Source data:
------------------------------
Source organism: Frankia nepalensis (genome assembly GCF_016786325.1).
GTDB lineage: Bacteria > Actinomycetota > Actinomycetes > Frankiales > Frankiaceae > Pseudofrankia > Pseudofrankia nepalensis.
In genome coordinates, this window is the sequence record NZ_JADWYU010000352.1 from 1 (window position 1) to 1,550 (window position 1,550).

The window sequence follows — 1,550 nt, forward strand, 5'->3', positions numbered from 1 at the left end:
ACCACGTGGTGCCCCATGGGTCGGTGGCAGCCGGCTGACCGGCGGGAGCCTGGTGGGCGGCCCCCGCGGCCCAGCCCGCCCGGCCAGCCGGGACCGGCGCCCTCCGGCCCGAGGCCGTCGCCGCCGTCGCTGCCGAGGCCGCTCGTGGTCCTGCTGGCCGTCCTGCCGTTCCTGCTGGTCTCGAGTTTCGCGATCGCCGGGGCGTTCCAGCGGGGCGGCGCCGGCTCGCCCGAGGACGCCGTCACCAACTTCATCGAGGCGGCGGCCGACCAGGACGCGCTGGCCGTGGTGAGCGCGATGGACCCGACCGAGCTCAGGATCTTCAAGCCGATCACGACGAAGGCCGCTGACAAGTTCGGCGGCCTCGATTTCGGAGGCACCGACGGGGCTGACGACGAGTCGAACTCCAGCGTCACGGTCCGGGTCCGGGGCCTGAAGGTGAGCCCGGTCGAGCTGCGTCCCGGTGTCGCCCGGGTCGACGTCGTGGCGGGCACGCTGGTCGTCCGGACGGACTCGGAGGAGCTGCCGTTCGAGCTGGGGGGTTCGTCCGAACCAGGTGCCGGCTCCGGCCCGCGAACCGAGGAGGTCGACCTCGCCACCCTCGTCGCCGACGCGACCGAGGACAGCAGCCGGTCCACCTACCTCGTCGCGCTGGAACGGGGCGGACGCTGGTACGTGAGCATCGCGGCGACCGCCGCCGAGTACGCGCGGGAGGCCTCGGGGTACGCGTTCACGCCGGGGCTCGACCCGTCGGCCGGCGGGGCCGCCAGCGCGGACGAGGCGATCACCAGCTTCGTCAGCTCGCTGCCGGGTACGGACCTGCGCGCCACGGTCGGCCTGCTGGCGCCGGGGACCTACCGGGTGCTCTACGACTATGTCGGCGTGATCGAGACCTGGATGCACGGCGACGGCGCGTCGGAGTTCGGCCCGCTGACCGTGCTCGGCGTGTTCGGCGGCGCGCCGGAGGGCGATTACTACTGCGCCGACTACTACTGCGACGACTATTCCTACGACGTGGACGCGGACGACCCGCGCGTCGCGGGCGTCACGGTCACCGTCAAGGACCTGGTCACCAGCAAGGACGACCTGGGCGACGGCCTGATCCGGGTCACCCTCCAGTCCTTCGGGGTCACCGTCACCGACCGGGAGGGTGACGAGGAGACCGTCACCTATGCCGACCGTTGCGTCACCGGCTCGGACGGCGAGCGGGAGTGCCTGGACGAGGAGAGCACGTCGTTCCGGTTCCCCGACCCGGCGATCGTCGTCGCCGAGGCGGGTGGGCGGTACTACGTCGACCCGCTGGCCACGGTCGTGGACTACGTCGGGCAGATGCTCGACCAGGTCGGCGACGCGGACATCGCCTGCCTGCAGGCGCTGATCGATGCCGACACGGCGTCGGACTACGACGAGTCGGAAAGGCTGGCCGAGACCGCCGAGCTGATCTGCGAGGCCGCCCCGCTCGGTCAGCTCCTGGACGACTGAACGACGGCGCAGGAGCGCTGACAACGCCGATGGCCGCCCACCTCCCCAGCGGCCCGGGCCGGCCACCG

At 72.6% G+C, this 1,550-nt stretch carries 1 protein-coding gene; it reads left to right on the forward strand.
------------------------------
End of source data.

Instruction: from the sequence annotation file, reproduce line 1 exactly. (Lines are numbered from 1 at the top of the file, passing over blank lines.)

Source organism: Frankia nepalensis (genome assembly GCF_016786325.1).